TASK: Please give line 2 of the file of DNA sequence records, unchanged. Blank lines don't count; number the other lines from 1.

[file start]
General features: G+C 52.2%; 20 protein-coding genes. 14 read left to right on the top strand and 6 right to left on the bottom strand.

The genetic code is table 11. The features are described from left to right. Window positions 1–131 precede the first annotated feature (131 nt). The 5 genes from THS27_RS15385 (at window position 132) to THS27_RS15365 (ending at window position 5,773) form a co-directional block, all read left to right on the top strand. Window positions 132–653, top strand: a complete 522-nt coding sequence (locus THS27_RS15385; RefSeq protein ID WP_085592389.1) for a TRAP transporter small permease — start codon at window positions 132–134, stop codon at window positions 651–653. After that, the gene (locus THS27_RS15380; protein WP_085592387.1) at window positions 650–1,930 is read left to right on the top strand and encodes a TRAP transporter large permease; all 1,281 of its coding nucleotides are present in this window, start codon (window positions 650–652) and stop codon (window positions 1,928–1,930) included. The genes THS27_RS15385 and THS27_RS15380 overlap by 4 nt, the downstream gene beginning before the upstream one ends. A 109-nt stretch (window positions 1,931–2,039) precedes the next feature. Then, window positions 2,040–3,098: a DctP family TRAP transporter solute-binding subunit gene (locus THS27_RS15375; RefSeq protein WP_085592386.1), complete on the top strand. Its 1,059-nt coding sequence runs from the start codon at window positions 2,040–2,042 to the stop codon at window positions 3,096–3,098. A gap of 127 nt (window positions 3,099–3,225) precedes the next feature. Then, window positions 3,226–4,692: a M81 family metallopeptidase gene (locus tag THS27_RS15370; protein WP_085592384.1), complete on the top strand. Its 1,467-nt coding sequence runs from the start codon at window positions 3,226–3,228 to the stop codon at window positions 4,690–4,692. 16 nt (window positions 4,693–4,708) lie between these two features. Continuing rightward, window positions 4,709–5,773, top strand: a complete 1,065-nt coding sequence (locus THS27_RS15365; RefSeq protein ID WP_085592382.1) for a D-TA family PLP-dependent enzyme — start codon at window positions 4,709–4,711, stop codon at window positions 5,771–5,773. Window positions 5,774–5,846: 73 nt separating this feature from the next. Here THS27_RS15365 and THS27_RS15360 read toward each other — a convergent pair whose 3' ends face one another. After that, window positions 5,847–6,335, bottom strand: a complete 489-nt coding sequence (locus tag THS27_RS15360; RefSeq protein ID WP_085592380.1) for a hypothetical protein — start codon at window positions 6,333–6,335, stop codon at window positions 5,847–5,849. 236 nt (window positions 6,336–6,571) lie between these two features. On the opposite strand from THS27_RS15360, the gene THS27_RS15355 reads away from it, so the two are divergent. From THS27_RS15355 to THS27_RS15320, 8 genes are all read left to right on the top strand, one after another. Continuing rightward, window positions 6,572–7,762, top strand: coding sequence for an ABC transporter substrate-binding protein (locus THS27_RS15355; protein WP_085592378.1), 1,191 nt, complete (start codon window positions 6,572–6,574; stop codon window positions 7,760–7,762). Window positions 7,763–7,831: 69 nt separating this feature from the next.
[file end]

The genetic code is table 11. The features are described from left to right. Window positions 1–131 precede the first annotated feature (131 nt). The 5 genes from THS27_RS15385 (at window position 132) to THS27_RS15365 (ending at window position 5,773) form a co-directional block, all read left to right on the top strand. Window positions 132–653, top strand: a complete 522-nt coding sequence (locus THS27_RS15385; RefSeq protein ID WP_085592389.1) for a TRAP transporter small permease — start codon at window positions 132–134, stop codon at window positions 651–653. After that, the gene (locus THS27_RS15380; protein WP_085592387.1) at window positions 650–1,930 is read left to right on the top strand and encodes a TRAP transporter large permease; all 1,281 of its coding nucleotides are present in this window, start codon (window positions 650–652) and stop codon (window positions 1,928–1,930) included. The genes THS27_RS15385 and THS27_RS15380 overlap by 4 nt, the downstream gene beginning before the upstream one ends. A 109-nt stretch (window positions 1,931–2,039) precedes the next feature. Then, window positions 2,040–3,098: a DctP family TRAP transporter solute-binding subunit gene (locus THS27_RS15375; RefSeq protein WP_085592386.1), complete on the top strand. Its 1,059-nt coding sequence runs from the start codon at window positions 2,040–2,042 to the stop codon at window positions 3,096–3,098. A gap of 127 nt (window positions 3,099–3,225) precedes the next feature. Then, window positions 3,226–4,692: a M81 family metallopeptidase gene (locus tag THS27_RS15370; protein WP_085592384.1), complete on the top strand. Its 1,467-nt coding sequence runs from the start codon at window positions 3,226–3,228 to the stop codon at window positions 4,690–4,692. 16 nt (window positions 4,693–4,708) lie between these two features. Continuing rightward, window positions 4,709–5,773, top strand: a complete 1,065-nt coding sequence (locus THS27_RS15365; RefSeq protein ID WP_085592382.1) for a D-TA family PLP-dependent enzyme — start codon at window positions 4,709–4,711, stop codon at window positions 5,771–5,773. Window positions 5,774–5,846: 73 nt separating this feature from the next. Here THS27_RS15365 and THS27_RS15360 read toward each other — a convergent pair whose 3' ends face one another. After that, window positions 5,847–6,335, bottom strand: a complete 489-nt coding sequence (locus tag THS27_RS15360; RefSeq protein ID WP_085592380.1) for a hypothetical protein — start codon at window positions 6,333–6,335, stop codon at window positions 5,847–5,849. 236 nt (window positions 6,336–6,571) lie between these two features. On the opposite strand from THS27_RS15360, the gene THS27_RS15355 reads away from it, so the two are divergent. From THS27_RS15355 to THS27_RS15320, 8 genes are all read left to right on the top strand, one after another. Continuing rightward, window positions 6,572–7,762, top strand: coding sequence for an ABC transporter substrate-binding protein (locus THS27_RS15355; protein WP_085592378.1), 1,191 nt, complete (start codon window positions 6,572–6,574; stop codon window positions 7,760–7,762). Window positions 7,763–7,831: 69 nt separating this feature from the next.